Public and academic discourse regarding the meaning of family has grown both in frequency and intensity in the past few years. The language typically used to describe “family” (or “the family”) increasingly has been contested in social scientific scholarship and contemporary politics. Some lament what they see as the weakening, or even destruction, of the family, while others embrace the increasing diversity of new family forms. These changes and, in turn, how families are defined have far-reaching policy implications. It therefore is puzzling that we have known so little about how the public sets boundaries between “families” and “non-families.”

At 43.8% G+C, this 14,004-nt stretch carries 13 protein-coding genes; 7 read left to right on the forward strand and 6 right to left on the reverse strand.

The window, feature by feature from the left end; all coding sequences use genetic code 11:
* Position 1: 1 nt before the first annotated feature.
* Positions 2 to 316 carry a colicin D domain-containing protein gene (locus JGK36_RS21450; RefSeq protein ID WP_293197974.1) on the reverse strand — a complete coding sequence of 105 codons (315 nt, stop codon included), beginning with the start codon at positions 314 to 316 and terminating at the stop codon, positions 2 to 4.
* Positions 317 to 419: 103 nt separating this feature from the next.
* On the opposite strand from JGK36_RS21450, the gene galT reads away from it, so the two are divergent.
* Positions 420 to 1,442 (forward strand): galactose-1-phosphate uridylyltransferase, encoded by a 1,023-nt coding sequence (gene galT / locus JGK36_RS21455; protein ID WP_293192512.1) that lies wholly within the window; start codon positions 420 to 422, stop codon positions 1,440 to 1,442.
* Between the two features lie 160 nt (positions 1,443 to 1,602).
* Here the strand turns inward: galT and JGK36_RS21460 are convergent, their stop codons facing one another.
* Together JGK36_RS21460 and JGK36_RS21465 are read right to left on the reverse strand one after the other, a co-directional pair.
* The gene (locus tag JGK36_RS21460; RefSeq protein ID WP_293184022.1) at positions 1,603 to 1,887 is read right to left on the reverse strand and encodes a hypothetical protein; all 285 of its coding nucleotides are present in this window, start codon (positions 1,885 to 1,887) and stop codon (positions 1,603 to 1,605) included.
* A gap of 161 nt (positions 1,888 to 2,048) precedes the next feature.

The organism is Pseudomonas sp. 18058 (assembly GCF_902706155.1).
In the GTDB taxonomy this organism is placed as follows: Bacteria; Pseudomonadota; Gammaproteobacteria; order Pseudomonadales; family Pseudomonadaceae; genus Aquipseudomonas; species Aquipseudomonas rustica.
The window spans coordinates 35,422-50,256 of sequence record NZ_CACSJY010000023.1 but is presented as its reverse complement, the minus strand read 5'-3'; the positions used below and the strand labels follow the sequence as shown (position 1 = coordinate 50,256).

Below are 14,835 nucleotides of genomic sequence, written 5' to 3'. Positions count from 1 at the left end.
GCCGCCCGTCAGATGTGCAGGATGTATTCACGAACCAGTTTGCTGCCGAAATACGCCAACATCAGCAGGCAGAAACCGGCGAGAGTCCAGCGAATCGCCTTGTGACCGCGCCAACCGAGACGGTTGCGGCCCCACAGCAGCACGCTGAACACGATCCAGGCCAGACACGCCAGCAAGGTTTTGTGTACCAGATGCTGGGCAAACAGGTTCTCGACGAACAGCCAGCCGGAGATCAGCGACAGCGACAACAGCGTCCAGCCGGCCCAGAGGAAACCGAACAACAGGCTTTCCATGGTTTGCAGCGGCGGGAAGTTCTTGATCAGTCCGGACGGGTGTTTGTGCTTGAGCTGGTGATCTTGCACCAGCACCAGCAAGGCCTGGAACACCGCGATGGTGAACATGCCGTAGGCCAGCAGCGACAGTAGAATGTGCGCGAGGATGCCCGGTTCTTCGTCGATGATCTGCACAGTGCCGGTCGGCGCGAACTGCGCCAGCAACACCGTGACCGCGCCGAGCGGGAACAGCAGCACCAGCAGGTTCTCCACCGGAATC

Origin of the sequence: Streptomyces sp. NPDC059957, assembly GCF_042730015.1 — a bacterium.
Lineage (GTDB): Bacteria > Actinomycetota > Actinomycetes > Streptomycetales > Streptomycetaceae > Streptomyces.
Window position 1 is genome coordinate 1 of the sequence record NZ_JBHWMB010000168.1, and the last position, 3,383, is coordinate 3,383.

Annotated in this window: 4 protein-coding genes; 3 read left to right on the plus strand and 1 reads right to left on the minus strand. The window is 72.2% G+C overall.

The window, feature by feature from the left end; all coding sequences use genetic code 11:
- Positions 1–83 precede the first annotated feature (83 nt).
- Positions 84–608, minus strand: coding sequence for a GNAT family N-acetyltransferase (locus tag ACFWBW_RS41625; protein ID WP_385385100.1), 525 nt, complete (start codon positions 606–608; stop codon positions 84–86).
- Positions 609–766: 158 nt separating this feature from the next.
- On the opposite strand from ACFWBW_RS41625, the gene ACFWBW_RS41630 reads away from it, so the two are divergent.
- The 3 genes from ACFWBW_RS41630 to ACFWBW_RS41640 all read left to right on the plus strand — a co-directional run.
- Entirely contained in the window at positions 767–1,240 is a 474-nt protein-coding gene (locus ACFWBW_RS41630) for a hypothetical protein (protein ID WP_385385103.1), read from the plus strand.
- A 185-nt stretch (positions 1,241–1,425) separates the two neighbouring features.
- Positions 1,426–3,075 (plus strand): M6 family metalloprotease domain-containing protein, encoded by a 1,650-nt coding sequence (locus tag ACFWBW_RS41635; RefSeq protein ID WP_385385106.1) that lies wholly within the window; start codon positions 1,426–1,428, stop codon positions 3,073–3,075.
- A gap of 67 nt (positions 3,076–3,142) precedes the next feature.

Brian Powell presented results of a U.S.-based study in which over 2200 adults were interviewed about their stances regarding same-sex couples, cohabiting couples, gay marriage, gay adoption, and, most importantly, what counts as family. In examining how Americans are making sense of, and in some cases reevaluating, changes in living arrangements in the United States, Powell made predictions regarding the likely changes in Americans’ definitions over the next decade. He also discussed the potential implications of recent Supreme Court decisions and state-level legislative responses to these decisions.